The Ohio Department of Health (ODH) is utilizing the Ohio Data Analytics technology to develop, expand and enhance predictive models to determine characteristics of those at risk for infant mortality and design targeted interventions based on this data. For the first time ever, the State has been able to successfully and securely link 31 datasets across four state agencies. Ultimately, ODH and other state and local partners can use this data to design and administer targeted interventions for mothers at-risk, measure program efficacy, help more Ohio babies reach their first birthdays and eliminate racial and ethnic disparities in birth outcomes.
The project team is approaching the initiative with a Targeted Intervention Roadmap, designed to identify novel, actionable interventions to reduce and prevent Ohio’s infant mortality rate.
ODH’s project addresses four key questions:
- Characteristics of mothers and infants most at risk of infant death?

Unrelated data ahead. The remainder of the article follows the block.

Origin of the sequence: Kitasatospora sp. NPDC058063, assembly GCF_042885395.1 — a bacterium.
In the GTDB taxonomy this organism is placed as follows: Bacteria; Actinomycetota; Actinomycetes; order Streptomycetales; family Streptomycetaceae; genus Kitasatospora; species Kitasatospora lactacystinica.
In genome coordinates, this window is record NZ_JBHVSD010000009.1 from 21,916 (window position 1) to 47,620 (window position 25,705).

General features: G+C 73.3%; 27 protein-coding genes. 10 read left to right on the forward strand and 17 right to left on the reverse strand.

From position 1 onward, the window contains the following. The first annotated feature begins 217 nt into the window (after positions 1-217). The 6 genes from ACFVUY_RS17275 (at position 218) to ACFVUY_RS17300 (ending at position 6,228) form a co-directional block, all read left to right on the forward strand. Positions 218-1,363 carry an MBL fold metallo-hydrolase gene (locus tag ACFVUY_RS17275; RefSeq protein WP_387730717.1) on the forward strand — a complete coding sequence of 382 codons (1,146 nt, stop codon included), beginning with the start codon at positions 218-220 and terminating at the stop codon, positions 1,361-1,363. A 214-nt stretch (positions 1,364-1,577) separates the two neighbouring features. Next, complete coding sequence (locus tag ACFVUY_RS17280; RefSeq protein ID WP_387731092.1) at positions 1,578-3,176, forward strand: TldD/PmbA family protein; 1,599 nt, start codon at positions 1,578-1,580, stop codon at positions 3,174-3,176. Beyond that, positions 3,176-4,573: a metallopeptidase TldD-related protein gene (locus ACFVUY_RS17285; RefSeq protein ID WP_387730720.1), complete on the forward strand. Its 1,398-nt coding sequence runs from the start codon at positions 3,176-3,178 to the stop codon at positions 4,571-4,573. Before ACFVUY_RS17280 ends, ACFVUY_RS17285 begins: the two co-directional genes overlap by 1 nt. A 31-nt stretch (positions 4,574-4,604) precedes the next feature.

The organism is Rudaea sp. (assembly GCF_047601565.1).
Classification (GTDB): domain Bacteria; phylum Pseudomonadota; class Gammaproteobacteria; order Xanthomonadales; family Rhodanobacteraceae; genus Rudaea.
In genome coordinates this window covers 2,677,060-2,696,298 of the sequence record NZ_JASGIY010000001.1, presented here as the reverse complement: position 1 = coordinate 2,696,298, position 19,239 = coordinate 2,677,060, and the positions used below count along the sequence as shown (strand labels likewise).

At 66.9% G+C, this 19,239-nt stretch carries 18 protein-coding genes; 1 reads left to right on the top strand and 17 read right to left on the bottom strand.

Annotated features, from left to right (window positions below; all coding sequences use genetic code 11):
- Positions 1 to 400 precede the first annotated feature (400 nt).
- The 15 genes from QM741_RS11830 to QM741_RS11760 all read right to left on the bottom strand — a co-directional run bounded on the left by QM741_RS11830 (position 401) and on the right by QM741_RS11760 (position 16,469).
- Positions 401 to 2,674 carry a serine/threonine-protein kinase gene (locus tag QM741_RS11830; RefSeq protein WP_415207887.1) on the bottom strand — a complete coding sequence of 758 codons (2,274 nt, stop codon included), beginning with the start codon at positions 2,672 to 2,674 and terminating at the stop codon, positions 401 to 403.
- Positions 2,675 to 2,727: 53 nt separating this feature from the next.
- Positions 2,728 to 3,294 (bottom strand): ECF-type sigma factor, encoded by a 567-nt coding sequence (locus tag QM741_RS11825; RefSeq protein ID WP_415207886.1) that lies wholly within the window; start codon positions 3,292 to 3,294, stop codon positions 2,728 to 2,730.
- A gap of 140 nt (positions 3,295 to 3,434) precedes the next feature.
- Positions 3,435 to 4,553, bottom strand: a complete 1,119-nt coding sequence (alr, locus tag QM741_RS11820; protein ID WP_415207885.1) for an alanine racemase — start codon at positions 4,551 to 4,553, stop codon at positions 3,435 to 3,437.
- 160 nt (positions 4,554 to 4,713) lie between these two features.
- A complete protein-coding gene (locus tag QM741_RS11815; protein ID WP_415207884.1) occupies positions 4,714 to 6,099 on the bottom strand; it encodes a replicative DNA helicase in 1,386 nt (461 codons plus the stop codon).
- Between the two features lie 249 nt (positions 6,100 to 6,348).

- Characteristics of families most likely to benefit from targeted interventions?
- Characteristics of families most likely to participate in targeted interventions?
- Which intervention programs yield the best return on investment?
The first phase of the project resulted in creation of the “G20 model” to predict characteristics of mothers most likely to benefit from interventions. It predicts Extreme Prematurity (~20 Weeks Gestation) based on facts the State knows a priori of a clinical encounter, to target vulnerable moms at risk of preterm birth/infant mortality. ODH and local partners are now planning for deployment of interventions via targeted data-driven pilots to reduce the infant mortality rate and preterm births in key Ohio metros, building on the data insights in the analytics, targeted to the highest risk mothers. Some examples include: targeted interventions delivered via home visitation programs, referrals to supplemental nutrition programs, reduction of risk behaviors (smoking, drinking, drugs), limited rollout of universal screening in birth hospitals, and more.